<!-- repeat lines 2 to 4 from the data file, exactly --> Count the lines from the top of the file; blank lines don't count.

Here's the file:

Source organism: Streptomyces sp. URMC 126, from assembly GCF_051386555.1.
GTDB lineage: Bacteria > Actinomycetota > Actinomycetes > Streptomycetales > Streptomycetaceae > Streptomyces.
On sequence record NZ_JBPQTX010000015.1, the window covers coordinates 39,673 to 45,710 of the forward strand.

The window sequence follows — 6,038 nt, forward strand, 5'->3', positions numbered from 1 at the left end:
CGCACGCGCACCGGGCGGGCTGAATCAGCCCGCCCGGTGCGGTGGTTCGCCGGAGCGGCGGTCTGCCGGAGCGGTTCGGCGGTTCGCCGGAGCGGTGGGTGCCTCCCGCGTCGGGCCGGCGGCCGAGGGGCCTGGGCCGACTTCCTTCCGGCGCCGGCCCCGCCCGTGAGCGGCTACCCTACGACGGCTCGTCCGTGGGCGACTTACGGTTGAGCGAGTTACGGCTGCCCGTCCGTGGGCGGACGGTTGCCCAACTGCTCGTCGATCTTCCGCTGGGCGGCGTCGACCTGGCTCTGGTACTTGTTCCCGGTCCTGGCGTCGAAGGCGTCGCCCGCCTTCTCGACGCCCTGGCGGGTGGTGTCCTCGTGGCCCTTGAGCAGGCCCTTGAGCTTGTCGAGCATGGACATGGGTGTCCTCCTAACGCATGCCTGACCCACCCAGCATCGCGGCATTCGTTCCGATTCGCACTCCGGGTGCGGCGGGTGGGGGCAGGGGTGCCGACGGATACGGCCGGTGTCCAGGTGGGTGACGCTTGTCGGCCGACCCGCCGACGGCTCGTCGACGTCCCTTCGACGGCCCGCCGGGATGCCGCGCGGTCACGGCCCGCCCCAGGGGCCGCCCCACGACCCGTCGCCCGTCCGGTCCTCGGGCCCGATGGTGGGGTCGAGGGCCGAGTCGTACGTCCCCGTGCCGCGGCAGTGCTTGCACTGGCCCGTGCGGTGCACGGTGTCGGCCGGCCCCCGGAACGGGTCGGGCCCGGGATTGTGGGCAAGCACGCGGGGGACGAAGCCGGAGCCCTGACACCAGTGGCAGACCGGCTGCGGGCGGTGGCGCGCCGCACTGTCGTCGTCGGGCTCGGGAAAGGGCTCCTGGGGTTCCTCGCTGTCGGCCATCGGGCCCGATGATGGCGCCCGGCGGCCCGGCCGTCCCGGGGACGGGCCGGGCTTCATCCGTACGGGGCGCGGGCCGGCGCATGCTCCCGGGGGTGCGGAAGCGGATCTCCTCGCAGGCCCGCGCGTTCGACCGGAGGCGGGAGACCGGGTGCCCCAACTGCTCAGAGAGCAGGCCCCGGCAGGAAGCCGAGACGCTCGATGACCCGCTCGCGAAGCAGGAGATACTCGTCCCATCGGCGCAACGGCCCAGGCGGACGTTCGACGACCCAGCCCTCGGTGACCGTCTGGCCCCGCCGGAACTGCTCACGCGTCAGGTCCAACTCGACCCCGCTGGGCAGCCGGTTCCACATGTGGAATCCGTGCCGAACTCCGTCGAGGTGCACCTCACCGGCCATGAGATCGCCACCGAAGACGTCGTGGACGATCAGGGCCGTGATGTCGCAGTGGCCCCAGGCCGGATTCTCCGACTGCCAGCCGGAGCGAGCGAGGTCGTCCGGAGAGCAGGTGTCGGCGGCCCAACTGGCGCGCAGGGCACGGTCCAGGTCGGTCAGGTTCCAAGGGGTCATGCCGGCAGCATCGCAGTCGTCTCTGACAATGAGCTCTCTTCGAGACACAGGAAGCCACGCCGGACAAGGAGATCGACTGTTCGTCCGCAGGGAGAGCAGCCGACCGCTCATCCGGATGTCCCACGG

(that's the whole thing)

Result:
GTDB lineage: Bacteria > Actinomycetota > Actinomycetes > Streptomycetales > Streptomycetaceae > Streptomyces.
On sequence record NZ_JBPQTX010000015.1, the window covers coordinates 39,673 to 45,710 of the forward strand.

The window sequence follows — 6,038 nt, forward strand, 5'->3', positions numbered from 1 at the left end: